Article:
Artwork to code: the ultimate checklist for digital CLM project handovers

Planning a new CLM design and development project can be a daunting task – especially when wanting to impress a new client or working in an unfamiliar project area. Our simple checklist contains what we believe to be the key elements for a smooth project handover. We hope this list will boost your confidence and understanding while also reducing pressure so you can focus on the areas where you can add real value to the end client and user.

We also have a downloadable PDF version of the checklist available, should you want to print it out.

Use the RGB colour space for artwork files and in the correct resolution(s) for target devices

Monitors and other device screens work by emitting light, which is why we use the additive RGB colour space. This is the inverse of the CMYK model commonly used for printed materials, where the perceived colour is produced by absorption of light.

It’s important to ensure your design tools are set up to use the correct colour profile from the start, since changing midway through will cause unexpected colour shifts in existing work.

To find the appropriate target resolution, you could use our cheat sheet containing screen resolution information for Apple devices, which is coming soon. Sign up for our resource updates so that you don’t miss out!

Ensure that artwork layers and groups are clearly named

Having layers and groups clearly named makes it easy to locate assets, understand how they should be constructed and helps smooth out the process of exporting files ready for the web. It’s also good practice to reinforce the ‘component’ mindset – meaning elements should be designed for flexibility and reusability in order to give a consistent feel throughout the project.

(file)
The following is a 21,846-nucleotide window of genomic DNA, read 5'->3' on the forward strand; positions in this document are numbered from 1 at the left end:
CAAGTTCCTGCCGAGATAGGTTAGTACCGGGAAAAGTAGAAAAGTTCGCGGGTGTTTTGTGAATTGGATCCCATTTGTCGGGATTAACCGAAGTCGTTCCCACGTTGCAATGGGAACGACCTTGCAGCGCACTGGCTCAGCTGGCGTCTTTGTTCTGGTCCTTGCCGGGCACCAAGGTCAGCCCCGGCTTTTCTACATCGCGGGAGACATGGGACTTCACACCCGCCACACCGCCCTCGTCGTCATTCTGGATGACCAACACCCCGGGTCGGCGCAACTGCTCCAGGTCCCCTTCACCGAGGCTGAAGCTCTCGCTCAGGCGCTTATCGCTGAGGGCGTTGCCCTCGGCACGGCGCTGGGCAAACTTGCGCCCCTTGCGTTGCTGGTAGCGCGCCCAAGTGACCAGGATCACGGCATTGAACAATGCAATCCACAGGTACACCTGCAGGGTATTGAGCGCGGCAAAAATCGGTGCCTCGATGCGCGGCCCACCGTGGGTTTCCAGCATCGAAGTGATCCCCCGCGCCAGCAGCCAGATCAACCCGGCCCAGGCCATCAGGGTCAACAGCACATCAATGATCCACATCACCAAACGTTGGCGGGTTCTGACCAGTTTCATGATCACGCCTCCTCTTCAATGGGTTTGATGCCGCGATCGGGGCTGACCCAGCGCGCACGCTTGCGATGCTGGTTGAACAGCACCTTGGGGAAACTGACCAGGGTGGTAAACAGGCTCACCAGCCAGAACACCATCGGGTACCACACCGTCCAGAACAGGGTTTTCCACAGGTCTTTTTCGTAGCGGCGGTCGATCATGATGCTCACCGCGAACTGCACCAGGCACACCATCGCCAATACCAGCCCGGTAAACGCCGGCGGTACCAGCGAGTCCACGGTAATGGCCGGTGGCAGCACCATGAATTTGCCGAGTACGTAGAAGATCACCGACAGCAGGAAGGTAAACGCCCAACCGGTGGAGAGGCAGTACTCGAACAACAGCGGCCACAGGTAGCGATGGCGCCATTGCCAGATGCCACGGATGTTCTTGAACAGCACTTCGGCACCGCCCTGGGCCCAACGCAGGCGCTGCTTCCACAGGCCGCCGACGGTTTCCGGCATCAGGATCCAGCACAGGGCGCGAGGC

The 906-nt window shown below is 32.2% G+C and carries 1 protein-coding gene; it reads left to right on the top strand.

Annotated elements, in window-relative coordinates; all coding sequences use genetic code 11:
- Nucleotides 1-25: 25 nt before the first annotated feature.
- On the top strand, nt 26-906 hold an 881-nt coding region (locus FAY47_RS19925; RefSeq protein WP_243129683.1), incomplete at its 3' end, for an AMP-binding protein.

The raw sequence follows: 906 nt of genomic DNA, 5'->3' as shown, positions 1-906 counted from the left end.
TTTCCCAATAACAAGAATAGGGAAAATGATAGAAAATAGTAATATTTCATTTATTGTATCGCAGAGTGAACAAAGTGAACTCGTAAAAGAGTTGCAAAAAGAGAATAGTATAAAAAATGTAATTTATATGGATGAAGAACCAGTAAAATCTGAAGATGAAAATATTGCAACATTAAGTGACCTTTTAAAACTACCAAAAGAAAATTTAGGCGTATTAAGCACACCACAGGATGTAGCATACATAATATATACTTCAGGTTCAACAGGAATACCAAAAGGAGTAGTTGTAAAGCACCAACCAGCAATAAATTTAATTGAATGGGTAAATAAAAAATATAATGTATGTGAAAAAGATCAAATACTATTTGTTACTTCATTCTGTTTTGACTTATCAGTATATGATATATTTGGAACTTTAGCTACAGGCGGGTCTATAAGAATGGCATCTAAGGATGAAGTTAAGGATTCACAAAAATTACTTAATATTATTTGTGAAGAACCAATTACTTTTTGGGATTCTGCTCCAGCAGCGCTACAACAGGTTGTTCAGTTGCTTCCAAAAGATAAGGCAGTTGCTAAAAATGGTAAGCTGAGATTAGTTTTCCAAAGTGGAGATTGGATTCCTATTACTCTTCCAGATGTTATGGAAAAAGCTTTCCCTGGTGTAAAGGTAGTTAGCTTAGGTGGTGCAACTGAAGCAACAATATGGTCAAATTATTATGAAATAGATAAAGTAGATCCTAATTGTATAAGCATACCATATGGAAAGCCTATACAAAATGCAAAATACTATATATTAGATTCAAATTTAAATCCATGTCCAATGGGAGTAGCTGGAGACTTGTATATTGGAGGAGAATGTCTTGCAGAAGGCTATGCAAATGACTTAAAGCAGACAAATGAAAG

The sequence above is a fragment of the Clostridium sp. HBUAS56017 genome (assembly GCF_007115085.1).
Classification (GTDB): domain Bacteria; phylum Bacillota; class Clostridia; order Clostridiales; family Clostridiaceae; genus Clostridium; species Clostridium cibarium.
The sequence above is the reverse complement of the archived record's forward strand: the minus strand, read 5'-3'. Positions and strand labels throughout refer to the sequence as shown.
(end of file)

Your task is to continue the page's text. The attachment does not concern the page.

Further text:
Guarantee that elements are atomic – not dependent on a specific background colour or other items on the page

Elements should be completely independent and confined to their own layer or group. A great example of this could be a button which is made up of a background layer, a text label and an icon layer – all contained within the button’s group.

Building up elements in this way ensures they are flexible, reusable and contribute towards a consistent feel throughout the finished product.

Additionally, taking the time to prepare an “asset library” for your project will greatly streamline both the design and development processes; reducing the burden of having to make amendments or creating additional page layouts.

Conversely, it’s important to keep in mind that making “quick” changes to shared components could have unforeseen effects elsewhere in the project.

Use pixel values that are a multiple of the target device’s render scale

If an object isn’t aligned to full-number pixel values, it means they won’t map accurately to the device’s screen pixels. Instead, the device must interpret how fractions of a pixel should be drawn to the screen (and isn’t always consistent in doing so). This upsampling effect can cause images to appear blurry or lines to have uneven thickness despite the same weights being set. To avoid this situation, both the physical and logical screen resolutions of your target device(s) need to be taken into account when producing source artwork.